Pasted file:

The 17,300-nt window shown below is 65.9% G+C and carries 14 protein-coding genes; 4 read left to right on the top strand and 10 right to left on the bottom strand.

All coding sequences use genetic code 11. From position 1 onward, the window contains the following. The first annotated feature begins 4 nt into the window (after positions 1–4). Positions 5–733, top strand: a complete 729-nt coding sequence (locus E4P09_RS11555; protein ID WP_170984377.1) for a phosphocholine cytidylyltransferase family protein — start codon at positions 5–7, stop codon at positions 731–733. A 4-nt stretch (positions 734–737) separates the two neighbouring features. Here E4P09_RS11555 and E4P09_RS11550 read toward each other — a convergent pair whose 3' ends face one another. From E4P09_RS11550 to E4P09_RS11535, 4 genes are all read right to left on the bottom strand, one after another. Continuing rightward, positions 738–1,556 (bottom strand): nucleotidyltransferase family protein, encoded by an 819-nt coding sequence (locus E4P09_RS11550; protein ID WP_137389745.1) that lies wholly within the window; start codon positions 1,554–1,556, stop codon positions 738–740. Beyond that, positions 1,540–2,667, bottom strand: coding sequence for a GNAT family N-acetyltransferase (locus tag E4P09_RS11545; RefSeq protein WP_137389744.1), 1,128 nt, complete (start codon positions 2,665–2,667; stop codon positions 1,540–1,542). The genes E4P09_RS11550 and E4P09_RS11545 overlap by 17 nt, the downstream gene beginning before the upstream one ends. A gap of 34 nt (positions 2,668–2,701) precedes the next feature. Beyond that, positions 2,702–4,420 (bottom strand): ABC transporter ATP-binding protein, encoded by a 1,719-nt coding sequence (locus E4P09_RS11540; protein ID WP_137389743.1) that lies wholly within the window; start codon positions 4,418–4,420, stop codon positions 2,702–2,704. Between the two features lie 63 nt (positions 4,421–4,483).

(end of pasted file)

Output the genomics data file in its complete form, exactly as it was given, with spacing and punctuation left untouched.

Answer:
The 17,300-nt window shown below is 65.9% G+C and carries 14 protein-coding genes; 4 read left to right on the top strand and 10 right to left on the bottom strand.

All coding sequences use genetic code 11. From position 1 onward, the window contains the following. The first annotated feature begins 4 nt into the window (after positions 1–4). Positions 5–733, top strand: a complete 729-nt coding sequence (locus E4P09_RS11555; protein ID WP_170984377.1) for a phosphocholine cytidylyltransferase family protein — start codon at positions 5–7, stop codon at positions 731–733. A 4-nt stretch (positions 734–737) separates the two neighbouring features. Here E4P09_RS11555 and E4P09_RS11550 read toward each other — a convergent pair whose 3' ends face one another. From E4P09_RS11550 to E4P09_RS11535, 4 genes are all read right to left on the bottom strand, one after another. Continuing rightward, positions 738–1,556 (bottom strand): nucleotidyltransferase family protein, encoded by an 819-nt coding sequence (locus E4P09_RS11550; protein ID WP_137389745.1) that lies wholly within the window; start codon positions 1,554–1,556, stop codon positions 738–740. Beyond that, positions 1,540–2,667, bottom strand: coding sequence for a GNAT family N-acetyltransferase (locus tag E4P09_RS11545; RefSeq protein WP_137389744.1), 1,128 nt, complete (start codon positions 2,665–2,667; stop codon positions 1,540–1,542). The genes E4P09_RS11550 and E4P09_RS11545 overlap by 17 nt, the downstream gene beginning before the upstream one ends. A gap of 34 nt (positions 2,668–2,701) precedes the next feature. Beyond that, positions 2,702–4,420 (bottom strand): ABC transporter ATP-binding protein, encoded by a 1,719-nt coding sequence (locus E4P09_RS11540; protein ID WP_137389743.1) that lies wholly within the window; start codon positions 4,418–4,420, stop codon positions 2,702–2,704. Between the two features lie 63 nt (positions 4,421–4,483).